I've had it into multiple shops for inspections and I took it to a friend of mine who was in town today to look at and he was clueless. That scarred me because he is a mechanical genius.

I've been able to rule out any break issues and tire/rim issues, but do you guys have any other ideas? The most recent force balance by a Toytoa Dealership helped to tighten it back up some, but it still shakes.
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Postby xavier » Fri Mar 20, 2009 8:17 am

Well, the problem with shaking is that it could be so many different things. Thats why I've had my shaking for a while, cant pinpoint the problem. I need my wife to drive at 70 with me strapped to the hood to really troubleshoot! lol.

I am going to start by having the rotors turned and sand the top layer of the brake pads a bit to get a smooth finish. If that doesnt solve it, I'll inspect the rotors and may replace them. If that doesnt work, I'll replace the wheel bearings. If it still shakes, I will live with it until I get sick of it again. :D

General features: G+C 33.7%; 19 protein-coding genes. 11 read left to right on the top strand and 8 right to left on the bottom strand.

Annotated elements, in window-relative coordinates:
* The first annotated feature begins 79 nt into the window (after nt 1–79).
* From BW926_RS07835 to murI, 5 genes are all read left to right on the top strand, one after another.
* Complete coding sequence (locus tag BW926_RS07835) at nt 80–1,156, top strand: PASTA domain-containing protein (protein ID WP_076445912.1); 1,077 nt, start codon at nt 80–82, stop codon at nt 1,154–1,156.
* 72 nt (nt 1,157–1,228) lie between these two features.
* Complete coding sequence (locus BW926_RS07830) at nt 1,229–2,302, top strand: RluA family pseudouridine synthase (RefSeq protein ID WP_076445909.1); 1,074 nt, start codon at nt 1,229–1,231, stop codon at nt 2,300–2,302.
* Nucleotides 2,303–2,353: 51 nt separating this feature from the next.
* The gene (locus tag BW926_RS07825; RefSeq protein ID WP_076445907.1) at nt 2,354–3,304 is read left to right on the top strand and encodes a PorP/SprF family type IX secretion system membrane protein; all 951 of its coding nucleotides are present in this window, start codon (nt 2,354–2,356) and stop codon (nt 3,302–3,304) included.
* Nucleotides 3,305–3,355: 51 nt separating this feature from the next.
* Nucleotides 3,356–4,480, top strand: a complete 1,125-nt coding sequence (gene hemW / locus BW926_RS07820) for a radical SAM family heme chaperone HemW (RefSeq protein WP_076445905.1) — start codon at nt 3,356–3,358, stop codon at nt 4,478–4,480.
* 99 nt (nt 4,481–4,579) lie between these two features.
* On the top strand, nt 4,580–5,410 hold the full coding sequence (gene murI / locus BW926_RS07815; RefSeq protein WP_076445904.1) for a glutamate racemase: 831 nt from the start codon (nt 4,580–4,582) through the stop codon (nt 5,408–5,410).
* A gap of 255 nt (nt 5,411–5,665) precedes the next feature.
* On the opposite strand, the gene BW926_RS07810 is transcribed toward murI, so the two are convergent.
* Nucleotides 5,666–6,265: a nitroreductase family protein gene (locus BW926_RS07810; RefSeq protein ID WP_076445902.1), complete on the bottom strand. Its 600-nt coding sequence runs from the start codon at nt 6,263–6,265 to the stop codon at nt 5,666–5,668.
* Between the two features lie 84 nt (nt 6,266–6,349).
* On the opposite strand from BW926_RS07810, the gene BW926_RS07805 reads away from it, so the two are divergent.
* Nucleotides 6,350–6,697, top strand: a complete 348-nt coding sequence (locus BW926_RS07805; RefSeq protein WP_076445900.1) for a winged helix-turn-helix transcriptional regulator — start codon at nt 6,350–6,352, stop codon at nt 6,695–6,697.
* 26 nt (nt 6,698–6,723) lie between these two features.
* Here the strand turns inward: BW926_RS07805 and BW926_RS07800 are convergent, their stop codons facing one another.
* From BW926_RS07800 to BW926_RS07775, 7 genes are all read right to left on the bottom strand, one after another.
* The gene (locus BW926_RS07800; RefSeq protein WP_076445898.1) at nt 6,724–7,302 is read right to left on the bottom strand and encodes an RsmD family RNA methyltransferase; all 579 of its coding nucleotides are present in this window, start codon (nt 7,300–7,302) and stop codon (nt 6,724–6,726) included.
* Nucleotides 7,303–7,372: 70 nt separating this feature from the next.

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Postby samspooch » Fri Mar 20, 2009 10:02 am

Road force balance has always worked for me. Are you running after market rims? They may need the hub centric rings so they stay centerd on the hub.
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Postby Gibson99 » Fri Mar 20, 2009 10:11 am

something i'm surprised nobody mentioned is aftermarket wheels. if your wheels are not hub-centric then they will shake no matter how good your balance job is done. some lugnuts help mitigate the lack of hub-centering, but not always.

let's break down all the possible causes for noise and vibration in the front of a camry: